Smashing Black Holes Make Gravitational Waves, Again
The LIGO gravitational wave detector has witnessed two small black holes collide and merge as one, confirming that the original gravitational wave discovery was no fluke.
Only months after the historic discovery of gravitational waves, physicists have done it again! LIGO has detected ANOTHER black hole collision and confirmed the first gravitational wave detection wasn't a one-off.
On Dec. 26, the extremely faint spacetime ripples washed through our planet and the Laser Interferometer Gravitational-wave Observatory, or LIGO, was listening. The US-based detector recorded the distinctive gravitational wave "chirp", meaning that, once again, we were witness to a collision of cataclysmic proportions.
These ripples in spacetime were first theorized by Albert Einstein over 100 years ago when he formulated his theory of general relativity , but it's only now that humanity has the tools to actually prove they exist. And this most recent detection is a firm confirmation that, once again, Einstein was right.
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In a galaxy, some 1.4 billion light-years away, two small black holes got stuck in an inescapable gravitational spiral. Their fate was sealed; they fell closer and closer until they rapidly span around one another, colliding and merging as one. Like the first historic detection of gravitational waves in September, this most recent signal originated from a black hole merger, an event that shines a previously unattainable light on one of the most violent collisions in the universe.
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Interestingly, this most recent event, called GW151226, included black holes that were much smaller, the pair "weighed in" at only 14 and 8 times the mass of the sun -- the September event, called GW150914, consisted of two merging black holes of 29 and 36 times the mass of the sun. During both events, as the black holes pairs rapidly spiraled in, they warped spacetime, generating gravitational waves. During the collisions, "new", more massive black holes emerged from the collision and information of these mergers were encoded in their gravitational wave signals that LIGO could detect and decipher.
The December event spawned a new black hole of 21 solar masses, but during the collision, one whole solar mass was converted from matter into energy, blasting powerful gravitational waves across the intergalactic expanse.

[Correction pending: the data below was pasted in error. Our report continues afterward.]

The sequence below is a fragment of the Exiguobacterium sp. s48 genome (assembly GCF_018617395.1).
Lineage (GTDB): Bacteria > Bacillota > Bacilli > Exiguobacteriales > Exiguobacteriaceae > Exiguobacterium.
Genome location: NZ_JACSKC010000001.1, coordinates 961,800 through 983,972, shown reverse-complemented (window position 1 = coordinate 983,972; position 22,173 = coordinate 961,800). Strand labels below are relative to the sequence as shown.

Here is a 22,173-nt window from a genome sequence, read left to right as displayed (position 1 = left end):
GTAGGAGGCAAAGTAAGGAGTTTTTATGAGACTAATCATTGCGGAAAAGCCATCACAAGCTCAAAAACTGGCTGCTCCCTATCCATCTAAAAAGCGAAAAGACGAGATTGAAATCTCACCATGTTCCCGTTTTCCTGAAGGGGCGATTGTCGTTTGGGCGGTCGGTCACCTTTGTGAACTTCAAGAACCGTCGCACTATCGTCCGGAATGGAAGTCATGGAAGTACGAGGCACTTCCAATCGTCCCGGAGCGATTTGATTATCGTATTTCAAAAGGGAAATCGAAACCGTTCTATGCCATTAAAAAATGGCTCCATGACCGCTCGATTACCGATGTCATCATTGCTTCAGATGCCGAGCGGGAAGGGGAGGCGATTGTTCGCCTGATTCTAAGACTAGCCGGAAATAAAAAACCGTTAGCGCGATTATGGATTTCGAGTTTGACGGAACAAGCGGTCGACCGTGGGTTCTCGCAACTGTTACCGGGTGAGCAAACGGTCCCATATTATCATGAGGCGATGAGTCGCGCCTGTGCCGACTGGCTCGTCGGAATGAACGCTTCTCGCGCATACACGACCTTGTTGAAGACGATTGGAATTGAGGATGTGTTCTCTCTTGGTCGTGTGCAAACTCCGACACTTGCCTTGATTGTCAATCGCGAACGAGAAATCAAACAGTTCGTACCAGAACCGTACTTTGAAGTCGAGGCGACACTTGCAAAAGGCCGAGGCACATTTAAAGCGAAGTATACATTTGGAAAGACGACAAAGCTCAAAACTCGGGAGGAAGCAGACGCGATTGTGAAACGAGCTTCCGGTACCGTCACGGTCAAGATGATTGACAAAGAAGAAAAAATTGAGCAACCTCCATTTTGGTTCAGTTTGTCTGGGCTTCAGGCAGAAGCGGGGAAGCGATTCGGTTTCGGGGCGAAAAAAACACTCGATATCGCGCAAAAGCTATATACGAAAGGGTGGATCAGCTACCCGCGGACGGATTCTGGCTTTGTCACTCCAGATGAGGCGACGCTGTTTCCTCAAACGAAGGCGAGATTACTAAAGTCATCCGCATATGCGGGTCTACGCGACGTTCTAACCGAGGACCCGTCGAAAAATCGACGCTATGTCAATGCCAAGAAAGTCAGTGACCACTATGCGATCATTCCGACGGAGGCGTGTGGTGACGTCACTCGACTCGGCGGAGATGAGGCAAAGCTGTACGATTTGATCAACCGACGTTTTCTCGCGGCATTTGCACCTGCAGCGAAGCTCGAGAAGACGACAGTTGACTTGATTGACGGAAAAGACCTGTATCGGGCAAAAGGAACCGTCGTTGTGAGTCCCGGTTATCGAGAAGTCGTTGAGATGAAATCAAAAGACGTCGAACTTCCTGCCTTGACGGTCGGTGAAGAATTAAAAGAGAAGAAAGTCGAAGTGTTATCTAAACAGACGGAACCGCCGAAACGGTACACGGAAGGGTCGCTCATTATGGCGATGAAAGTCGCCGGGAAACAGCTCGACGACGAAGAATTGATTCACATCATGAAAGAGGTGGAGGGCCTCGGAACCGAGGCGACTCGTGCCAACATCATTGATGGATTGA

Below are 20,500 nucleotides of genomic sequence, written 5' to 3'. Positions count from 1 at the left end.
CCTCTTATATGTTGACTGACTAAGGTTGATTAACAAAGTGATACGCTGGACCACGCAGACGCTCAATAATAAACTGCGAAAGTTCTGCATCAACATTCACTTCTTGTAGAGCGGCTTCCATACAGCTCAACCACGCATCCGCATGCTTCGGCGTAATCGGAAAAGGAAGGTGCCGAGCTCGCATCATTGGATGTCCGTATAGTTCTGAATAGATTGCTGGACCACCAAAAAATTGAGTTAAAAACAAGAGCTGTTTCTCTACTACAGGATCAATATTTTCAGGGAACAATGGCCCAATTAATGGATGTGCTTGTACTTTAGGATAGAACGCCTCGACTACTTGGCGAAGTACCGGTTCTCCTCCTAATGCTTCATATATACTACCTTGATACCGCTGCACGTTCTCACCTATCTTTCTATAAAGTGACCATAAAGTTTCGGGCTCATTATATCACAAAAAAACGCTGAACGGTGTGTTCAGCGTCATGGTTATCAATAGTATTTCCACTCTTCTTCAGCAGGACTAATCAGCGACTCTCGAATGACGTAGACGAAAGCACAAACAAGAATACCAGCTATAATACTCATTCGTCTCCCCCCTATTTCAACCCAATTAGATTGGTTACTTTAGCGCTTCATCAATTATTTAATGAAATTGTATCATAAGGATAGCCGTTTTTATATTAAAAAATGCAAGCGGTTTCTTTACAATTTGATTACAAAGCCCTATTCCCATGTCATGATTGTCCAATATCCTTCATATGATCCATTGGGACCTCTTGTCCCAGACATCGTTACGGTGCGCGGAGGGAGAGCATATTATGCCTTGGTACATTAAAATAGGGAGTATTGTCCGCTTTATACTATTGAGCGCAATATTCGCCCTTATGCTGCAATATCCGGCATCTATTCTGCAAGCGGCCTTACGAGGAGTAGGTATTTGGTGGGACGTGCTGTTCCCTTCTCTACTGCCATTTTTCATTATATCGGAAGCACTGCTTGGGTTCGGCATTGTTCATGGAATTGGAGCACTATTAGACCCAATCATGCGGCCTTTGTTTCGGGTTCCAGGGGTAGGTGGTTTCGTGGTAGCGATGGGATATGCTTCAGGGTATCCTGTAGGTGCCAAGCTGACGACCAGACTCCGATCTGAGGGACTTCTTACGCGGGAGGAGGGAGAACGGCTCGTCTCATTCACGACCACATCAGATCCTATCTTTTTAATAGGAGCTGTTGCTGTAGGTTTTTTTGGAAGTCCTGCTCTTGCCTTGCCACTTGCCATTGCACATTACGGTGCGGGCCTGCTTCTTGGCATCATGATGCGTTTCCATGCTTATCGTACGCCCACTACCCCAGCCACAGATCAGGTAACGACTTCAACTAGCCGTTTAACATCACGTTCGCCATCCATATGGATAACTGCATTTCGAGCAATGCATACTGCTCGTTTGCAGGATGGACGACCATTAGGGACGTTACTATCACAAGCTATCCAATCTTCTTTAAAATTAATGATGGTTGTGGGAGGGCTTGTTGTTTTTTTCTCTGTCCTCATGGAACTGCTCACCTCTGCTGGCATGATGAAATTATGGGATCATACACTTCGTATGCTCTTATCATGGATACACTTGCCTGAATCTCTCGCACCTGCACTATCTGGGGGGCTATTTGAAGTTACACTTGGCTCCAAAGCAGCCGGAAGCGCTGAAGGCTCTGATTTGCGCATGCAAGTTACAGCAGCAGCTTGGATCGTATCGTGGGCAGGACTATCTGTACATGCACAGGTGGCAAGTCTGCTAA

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"It is very significant that these black holes were much less massive than those observed in the first detection," said Gabriela Gonzalez, LIGO Scientific Collaboration (LSC) spokesperson in a statement. "Because of their lighter masses compared to the first detection, they spent more time -- about one second -- in the sensitive band of the detectors. It is a promising start to mapping the populations of black holes in our universe."
LIGO consists of two "L"-shaped detectors located in Louisiana and Washington, a little under 2,000 miles apart. Each building consists of two perpendicular 2.5 mile-long tunnels that guide extremely sensitive laser interferometers. The project, funded by the National Science Foundation and conceived and managed by Clatech and MIT physicists, underwent a sensitivity upgrade last year, allowing "Advanced LIGO" to detect the very slight spacetime wiggle as the gravitational waves washed over us.
And "slight" is an understatement. Advanced LIGO can detect the slightest warping, to a precision of 10,000 times smaller than the width of a proton.
The second discovery "has truly put the 'O' for Observatory in LIGO," said Caltech's Albert Lazzarini, deputy director of the LIGO Laboratory. "With detections of two strong events in the four months of our first observing run, we can begin to make predictions about how often we might be hearing gravitational waves in the future. LIGO is bringing us a new way to observe some of the darkest yet most energetic events in our universe."
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For the first time, humanity has been given a glimpse of the "dark" universe, a domain that has, until now, remained invisible to us. The collision of two black holes wouldn't necessarily generate any emissions in the electomagnetic spectrum (i.e. light), so traditional astronomy, for the most part, cannot witness these events. But LIGO is "feeling" the motion of spacetime, waiting for when these violent collisions do occur.
"With the advent of Advanced LIGO, we anticipated researchers would eventually succeed at detecting unexpected phenomena, but these two detections thus far have surpassed our expectations," said NSF Director France A. Córdova.
But we are scraping the surface of gravitational wave detections. Only this time last year, gravitational waves were a confounding phenomenon that existed in theory but had no direct observational evidence. Now Advanced LIGO has become sensitive enough to detect the most powerful gravitational events in the universe. As it becomes even more sensitive, and as even more gravitational wave detectors around the globe go online, it's hard to predict what else we'll find going "bump" in the gravitational night.